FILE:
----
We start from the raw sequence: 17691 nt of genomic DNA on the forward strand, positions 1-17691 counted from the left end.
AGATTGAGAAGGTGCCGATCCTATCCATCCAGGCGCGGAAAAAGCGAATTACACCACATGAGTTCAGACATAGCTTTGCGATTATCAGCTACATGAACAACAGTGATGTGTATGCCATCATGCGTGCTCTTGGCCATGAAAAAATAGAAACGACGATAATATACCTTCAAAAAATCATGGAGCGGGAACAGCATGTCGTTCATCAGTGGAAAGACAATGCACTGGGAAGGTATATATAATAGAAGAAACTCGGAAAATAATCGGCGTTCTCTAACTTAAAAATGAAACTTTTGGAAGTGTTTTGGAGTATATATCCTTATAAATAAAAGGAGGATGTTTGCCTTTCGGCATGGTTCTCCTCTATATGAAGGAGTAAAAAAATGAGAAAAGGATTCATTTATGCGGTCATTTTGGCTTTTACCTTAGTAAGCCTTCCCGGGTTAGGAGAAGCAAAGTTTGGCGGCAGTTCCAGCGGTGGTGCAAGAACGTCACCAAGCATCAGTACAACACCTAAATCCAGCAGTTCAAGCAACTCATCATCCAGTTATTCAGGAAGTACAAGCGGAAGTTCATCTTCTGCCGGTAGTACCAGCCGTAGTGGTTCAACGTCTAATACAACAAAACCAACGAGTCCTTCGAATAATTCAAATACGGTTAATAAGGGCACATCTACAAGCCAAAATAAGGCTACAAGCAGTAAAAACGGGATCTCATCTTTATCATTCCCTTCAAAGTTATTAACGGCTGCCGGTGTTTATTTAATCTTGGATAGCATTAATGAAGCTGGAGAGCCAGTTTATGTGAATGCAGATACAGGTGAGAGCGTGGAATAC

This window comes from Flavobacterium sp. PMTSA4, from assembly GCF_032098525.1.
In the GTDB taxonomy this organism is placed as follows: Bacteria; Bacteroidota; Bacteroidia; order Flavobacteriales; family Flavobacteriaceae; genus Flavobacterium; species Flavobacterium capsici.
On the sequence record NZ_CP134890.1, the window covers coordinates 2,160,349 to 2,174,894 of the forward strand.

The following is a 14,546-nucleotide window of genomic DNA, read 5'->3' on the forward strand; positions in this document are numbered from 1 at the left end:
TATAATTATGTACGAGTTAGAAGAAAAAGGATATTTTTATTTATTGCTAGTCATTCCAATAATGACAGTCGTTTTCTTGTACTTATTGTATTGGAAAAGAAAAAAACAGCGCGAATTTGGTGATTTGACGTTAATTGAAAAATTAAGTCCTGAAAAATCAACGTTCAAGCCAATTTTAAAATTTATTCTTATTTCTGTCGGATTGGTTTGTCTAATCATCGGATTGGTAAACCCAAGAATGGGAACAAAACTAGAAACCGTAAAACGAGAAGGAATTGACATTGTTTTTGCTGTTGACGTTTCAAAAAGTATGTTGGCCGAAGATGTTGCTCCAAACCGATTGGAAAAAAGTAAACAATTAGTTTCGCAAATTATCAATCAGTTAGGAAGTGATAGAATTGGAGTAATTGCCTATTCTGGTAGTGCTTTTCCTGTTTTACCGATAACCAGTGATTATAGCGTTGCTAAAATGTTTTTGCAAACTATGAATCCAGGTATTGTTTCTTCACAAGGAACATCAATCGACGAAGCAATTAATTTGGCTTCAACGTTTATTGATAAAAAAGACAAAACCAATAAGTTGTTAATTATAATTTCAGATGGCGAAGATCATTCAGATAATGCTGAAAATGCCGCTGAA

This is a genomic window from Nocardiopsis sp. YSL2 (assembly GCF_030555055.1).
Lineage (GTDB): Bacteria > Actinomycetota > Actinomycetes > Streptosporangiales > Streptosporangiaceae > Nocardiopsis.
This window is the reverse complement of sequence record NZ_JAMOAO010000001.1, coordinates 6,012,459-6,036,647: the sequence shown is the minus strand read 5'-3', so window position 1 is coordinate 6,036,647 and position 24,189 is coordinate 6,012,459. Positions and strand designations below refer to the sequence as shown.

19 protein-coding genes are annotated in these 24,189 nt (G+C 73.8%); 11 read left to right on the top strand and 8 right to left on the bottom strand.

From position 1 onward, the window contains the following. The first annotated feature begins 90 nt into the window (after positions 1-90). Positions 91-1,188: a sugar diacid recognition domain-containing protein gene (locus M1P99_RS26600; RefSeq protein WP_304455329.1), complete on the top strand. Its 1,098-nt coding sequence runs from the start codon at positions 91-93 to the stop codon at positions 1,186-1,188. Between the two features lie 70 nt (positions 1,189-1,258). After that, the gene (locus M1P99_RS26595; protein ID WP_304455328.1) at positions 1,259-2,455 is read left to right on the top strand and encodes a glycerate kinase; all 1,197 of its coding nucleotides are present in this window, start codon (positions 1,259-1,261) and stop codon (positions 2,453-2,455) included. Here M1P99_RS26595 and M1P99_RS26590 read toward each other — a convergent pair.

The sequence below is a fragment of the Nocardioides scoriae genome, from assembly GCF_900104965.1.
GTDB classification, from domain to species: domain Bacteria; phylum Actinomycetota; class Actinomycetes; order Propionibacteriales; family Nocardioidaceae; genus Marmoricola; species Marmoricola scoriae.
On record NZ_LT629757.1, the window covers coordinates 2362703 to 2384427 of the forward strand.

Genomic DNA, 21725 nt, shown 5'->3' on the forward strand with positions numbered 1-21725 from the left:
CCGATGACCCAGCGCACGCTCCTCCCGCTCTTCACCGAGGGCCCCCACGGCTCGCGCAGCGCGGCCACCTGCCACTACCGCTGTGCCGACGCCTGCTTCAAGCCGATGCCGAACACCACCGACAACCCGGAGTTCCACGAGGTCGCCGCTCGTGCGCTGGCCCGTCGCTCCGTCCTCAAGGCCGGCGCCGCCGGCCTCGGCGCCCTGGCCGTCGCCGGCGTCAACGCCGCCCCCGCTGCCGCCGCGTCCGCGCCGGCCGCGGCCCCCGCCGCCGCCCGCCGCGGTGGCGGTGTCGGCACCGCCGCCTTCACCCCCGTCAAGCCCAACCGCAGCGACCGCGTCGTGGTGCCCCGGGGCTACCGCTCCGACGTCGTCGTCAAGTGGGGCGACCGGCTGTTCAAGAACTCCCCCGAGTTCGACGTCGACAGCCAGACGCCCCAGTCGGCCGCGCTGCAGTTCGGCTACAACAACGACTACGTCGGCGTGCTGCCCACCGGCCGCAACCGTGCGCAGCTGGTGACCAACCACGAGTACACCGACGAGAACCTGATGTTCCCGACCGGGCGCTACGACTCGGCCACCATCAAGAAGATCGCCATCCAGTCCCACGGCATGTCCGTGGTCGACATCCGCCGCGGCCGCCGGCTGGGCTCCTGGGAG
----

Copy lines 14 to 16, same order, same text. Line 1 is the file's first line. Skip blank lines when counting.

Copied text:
GTDB classification, from domain to species: domain Bacteria; phylum Actinomycetota; class Actinomycetes; order Propionibacteriales; family Nocardioidaceae; genus Marmoricola; species Marmoricola scoriae.
On record NZ_LT629757.1, the window covers coordinates 2362703 to 2384427 of the forward strand.

Genomic DNA, 21725 nt, shown 5'->3' on the forward strand with positions numbered 1-21725 from the left: